Photo taken in:CareiCountry name at time of photo:Romania (1920-1945)Country name today:Romania
This is my second eldest sister, Manyi [Margit Kaufmann]. The photo was taken in Carei in the late 1920s or early 1930s.
Manyi was born on 26th June 1910. She had a Christian suitor, Micu Fluch. He was a charming, blond boy, and was originally from a reduced gentry family. He was a sweet young gentleman. He had a sister, Iren Fluch, later Mrs. Pecsi and she had a daughter, Kati, who was very ugly. The eldest brother, I don't remember his name, was a champion runner. Micu used to come to our house with flowers. I remember the others made up a poem, 'Manyi, Micu's eyes are shining.' Because they saw how in love they were. In the same circle of friends there were also Feri Niedelmann and Pisti Niedelmann. They were my elementary school teacher's sons. I don't know about Pisti, but Feri was older than my sister. Feri was very bright, he became a writer. Pisti was bright, too, and handsome, and I think I met him after the war, he was in Nagykaroly, but then he moved to Szatmar. Pisti also became a writer or something like that. Anyway, they were all brains.
Back then there was no such thing that one is a Jew, and the other a Christian. It was natural that Manyi was with Micu. I don't mean they lived together, not at all, because Micu was too considerate for something like that. It was also natural, for example, that we bought pork at the butchery. Or, for that matter, if a Christian slaughtered a pig, they always sent us some. On Purim we used to send them pastry, as we did with many people. Later, the Fluchs moved to Hungary, after the Romanians came in , and they didn't hire Hungarians for work, and Micu wasn't able to find a job. Micu had to leave and we all wept so much. Micu and Manyi loved each other so much. I don't know what happened to him after that.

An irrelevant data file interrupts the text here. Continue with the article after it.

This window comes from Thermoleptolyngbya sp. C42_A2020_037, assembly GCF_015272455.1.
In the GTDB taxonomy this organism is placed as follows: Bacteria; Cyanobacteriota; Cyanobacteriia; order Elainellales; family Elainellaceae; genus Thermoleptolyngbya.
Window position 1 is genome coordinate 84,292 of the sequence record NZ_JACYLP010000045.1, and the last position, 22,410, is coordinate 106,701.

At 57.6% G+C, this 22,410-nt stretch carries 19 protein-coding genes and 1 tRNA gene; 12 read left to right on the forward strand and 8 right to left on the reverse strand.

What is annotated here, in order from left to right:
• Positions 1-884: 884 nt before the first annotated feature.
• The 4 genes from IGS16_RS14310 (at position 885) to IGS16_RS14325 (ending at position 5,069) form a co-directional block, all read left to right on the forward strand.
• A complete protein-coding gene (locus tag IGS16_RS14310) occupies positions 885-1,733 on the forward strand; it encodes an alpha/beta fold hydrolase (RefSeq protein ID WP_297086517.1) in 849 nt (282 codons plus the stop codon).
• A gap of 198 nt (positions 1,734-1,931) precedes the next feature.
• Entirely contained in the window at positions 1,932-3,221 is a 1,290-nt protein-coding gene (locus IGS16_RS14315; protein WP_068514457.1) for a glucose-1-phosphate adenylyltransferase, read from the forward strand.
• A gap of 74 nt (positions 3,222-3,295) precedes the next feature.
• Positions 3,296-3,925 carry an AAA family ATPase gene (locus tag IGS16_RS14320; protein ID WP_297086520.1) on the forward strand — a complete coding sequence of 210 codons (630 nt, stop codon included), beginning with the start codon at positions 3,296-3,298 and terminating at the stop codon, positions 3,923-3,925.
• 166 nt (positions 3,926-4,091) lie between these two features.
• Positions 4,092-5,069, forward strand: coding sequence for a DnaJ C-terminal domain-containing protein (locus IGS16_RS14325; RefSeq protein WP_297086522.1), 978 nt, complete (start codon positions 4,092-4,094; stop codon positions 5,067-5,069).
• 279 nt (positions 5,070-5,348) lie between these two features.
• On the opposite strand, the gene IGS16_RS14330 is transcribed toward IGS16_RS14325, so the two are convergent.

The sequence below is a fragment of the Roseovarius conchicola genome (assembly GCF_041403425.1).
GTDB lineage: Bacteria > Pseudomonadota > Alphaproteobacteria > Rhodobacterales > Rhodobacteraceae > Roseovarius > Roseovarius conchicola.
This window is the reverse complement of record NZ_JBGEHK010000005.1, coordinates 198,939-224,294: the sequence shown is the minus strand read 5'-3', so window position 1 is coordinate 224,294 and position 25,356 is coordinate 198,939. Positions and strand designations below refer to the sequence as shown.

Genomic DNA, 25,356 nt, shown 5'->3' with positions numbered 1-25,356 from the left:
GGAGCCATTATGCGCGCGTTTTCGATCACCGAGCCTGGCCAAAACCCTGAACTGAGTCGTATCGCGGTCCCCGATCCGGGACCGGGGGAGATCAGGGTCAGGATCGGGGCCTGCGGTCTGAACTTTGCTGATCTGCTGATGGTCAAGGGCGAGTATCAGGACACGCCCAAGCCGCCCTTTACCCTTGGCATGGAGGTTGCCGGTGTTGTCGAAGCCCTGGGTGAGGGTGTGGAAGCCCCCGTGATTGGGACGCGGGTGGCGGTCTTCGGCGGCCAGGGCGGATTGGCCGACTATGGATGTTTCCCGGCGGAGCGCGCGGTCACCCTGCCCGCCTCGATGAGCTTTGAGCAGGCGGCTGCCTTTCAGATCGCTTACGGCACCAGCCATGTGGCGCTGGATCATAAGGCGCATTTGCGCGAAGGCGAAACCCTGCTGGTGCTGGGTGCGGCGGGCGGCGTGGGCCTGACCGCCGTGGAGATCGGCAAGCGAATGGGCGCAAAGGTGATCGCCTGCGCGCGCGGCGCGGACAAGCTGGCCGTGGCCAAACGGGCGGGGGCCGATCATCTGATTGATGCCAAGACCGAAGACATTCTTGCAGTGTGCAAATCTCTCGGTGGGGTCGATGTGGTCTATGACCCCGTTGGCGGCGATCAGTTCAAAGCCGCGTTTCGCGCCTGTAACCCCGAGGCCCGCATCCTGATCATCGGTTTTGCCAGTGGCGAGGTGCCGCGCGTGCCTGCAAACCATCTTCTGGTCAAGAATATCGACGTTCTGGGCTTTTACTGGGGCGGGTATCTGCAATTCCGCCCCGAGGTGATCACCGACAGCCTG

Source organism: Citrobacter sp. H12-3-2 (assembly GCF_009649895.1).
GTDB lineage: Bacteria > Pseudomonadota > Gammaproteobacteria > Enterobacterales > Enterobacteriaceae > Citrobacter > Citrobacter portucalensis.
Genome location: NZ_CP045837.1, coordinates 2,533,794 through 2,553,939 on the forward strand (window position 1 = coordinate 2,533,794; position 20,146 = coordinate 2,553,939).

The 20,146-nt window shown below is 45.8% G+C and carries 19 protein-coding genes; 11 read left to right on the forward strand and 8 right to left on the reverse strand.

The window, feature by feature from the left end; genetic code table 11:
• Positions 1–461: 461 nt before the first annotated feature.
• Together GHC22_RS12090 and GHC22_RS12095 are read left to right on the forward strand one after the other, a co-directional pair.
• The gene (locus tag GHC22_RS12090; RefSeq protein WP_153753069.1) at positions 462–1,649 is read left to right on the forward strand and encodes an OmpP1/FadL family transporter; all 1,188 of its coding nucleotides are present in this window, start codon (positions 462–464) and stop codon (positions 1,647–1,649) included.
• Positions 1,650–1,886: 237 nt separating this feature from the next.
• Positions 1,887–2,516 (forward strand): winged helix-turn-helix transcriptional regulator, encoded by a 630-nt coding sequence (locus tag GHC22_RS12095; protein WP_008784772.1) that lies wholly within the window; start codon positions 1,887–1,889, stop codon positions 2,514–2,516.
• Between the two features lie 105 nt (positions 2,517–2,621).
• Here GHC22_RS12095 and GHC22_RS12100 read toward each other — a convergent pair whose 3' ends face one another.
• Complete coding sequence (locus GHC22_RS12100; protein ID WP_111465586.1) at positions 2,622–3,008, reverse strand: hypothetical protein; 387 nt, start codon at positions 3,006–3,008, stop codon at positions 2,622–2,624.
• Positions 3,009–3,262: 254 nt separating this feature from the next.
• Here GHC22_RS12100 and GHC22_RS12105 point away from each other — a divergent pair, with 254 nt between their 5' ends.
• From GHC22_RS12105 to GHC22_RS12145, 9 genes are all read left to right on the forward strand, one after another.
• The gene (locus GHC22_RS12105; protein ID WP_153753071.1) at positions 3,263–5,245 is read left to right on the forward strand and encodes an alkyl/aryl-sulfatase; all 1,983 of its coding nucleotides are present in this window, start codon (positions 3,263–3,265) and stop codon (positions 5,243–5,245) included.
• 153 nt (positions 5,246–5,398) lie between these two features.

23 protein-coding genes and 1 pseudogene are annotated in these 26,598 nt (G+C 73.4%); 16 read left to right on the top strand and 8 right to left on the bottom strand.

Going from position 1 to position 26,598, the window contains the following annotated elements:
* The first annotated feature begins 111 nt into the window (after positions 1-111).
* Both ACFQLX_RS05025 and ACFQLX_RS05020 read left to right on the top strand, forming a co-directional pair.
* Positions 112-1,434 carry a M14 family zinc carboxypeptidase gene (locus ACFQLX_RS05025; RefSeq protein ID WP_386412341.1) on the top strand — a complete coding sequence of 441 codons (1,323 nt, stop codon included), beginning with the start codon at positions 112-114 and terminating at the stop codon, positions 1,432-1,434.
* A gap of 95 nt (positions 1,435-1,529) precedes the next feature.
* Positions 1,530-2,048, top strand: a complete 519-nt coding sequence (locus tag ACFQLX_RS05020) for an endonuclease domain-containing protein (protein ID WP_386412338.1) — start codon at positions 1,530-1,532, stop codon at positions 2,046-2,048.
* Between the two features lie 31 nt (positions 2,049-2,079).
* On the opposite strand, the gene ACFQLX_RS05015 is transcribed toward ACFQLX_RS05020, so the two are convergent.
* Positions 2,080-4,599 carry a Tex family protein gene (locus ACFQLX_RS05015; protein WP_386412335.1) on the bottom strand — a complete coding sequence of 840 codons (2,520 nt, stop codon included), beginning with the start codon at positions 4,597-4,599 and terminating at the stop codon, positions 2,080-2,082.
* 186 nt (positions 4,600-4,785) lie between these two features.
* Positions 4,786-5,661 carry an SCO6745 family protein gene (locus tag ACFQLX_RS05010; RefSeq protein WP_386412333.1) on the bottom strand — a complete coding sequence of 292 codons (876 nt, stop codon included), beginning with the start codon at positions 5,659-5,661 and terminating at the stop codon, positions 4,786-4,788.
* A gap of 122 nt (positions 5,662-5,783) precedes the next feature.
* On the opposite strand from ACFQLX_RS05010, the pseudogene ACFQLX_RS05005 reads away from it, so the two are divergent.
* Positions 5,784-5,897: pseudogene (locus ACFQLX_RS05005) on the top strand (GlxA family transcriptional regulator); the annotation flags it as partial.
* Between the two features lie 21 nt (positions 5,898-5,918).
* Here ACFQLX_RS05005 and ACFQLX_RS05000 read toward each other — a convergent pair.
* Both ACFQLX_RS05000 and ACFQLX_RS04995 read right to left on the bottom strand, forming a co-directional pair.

Manyi learned photography when she was 18-19. There was a photographer called Schmidt Fridrich in the yard, and that's where she started. Schmidt was a very decent man. His wife called him Fritzl. His wife drank heavily, she was German, but she drank like a fish. Poor Schmidt died suddenly and his wife moved to Prague to her younger sister. Then Koziarszky took over the photo studio. We didn't have enough money to buy Manyi a camera, we were poor. She took and touched up pictures, and the boss used to take her to weddings and different events to take pictures. The photographers were very nice people, and didn't exploit their workers, but paid them a decent wage. My poor sister helped us out with her pay, instead of saving it or buying some clothes or something for herself. She put it all into the family's budget.